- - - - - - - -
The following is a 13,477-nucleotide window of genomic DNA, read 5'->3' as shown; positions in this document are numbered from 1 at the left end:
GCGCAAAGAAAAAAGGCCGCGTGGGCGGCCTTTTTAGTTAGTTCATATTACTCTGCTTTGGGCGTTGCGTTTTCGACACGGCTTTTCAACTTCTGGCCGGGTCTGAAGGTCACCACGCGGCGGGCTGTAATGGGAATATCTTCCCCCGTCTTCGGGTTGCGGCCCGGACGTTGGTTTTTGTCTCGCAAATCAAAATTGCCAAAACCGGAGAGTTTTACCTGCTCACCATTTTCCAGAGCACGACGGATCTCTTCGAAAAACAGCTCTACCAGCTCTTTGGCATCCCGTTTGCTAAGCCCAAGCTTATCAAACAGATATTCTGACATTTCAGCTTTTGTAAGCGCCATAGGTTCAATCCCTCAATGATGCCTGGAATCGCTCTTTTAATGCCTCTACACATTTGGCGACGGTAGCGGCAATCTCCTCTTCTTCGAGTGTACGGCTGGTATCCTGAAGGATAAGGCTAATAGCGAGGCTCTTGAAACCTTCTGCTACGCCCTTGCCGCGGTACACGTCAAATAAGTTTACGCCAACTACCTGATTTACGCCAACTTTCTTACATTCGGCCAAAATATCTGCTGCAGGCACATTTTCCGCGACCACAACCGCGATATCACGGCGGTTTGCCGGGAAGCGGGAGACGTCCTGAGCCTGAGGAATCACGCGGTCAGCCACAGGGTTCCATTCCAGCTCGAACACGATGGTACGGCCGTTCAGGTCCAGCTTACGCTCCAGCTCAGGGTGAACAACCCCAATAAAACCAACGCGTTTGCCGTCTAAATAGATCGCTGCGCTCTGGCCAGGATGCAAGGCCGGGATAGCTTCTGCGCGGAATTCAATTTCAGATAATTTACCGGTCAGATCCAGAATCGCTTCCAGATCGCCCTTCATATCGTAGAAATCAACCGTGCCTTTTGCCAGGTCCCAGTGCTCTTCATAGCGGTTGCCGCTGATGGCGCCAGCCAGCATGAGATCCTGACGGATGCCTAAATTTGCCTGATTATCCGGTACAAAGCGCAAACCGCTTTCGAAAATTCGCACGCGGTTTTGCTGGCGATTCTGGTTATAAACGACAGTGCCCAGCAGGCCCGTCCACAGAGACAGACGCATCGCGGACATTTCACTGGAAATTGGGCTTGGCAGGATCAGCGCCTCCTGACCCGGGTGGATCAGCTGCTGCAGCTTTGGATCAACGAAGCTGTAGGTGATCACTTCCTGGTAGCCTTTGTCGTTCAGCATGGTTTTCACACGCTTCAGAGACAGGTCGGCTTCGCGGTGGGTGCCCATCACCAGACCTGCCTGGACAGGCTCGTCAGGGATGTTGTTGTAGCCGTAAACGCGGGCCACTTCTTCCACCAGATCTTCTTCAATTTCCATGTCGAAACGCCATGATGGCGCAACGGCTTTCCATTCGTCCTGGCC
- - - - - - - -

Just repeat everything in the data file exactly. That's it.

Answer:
The following is a 13,477-nucleotide window of genomic DNA, read 5'->3' as shown; positions in this document are numbered from 1 at the left end:
GCGCAAAGAAAAAAGGCCGCGTGGGCGGCCTTTTTAGTTAGTTCATATTACTCTGCTTTGGGCGTTGCGTTTTCGACACGGCTTTTCAACTTCTGGCCGGGTCTGAAGGTCACCACGCGGCGGGCTGTAATGGGAATATCTTCCCCCGTCTTCGGGTTGCGGCCCGGACGTTGGTTTTTGTCTCGCAAATCAAAATTGCCAAAACCGGAGAGTTTTACCTGCTCACCATTTTCCAGAGCACGACGGATCTCTTCGAAAAACAGCTCTACCAGCTCTTTGGCATCCCGTTTGCTAAGCCCAAGCTTATCAAACAGATATTCTGACATTTCAGCTTTTGTAAGCGCCATAGGTTCAATCCCTCAATGATGCCTGGAATCGCTCTTTTAATGCCTCTACACATTTGGCGACGGTAGCGGCAATCTCCTCTTCTTCGAGTGTACGGCTGGTATCCTGAAGGATAAGGCTAATAGCGAGGCTCTTGAAACCTTCTGCTACGCCCTTGCCGCGGTACACGTCAAATAAGTTTACGCCAACTACCTGATTTACGCCAACTTTCTTACATTCGGCCAAAATATCTGCTGCAGGCACATTTTCCGCGACCACAACCGCGATATCACGGCGGTTTGCCGGGAAGCGGGAGACGTCCTGAGCCTGAGGAATCACGCGGTCAGCCACAGGGTTCCATTCCAGCTCGAACACGATGGTACGGCCGTTCAGGTCCAGCTTACGCTCCAGCTCAGGGTGAACAACCCCAATAAAACCAACGCGTTTGCCGTCTAAATAGATCGCTGCGCTCTGGCCAGGATGCAAGGCCGGGATAGCTTCTGCGCGGAATTCAATTTCAGATAATTTACCGGTCAGATCCAGAATCGCTTCCAGATCGCCCTTCATATCGTAGAAATCAACCGTGCCTTTTGCCAGGTCCCAGTGCTCTTCATAGCGGTTGCCGCTGATGGCGCCAGCCAGCATGAGATCCTGACGGATGCCTAAATTTGCCTGATTATCCGGTACAAAGCGCAAACCGCTTTCGAAAATTCGCACGCGGTTTTGCTGGCGATTCTGGTTATAAACGACAGTGCCCAGCAGGCCCGTCCACAGAGACAGACGCATCGCGGACATTTCACTGGAAATTGGGCTTGGCAGGATCAGCGCCTCCTGACCCGGGTGGATCAGCTGCTGCAGCTTTGGATCAACGAAGCTGTAGGTGATCACTTCCTGGTAGCCTTTGTCGTTCAGCATGGTTTTCACACGCTTCAGAGACAGGTCGGCTTCGCGGTGGGTGCCCATCACCAGACCTGCCTGGACAGGCTCGTCAGGGATGTTGTTGTAGCCGTAAACGCGGGCCACTTCTTCCACCAGATCTTCTTCAATTTCCATGTCGAAACGCCATGATGGCGCAACGGCTTTCCATTCGTCCTGGCC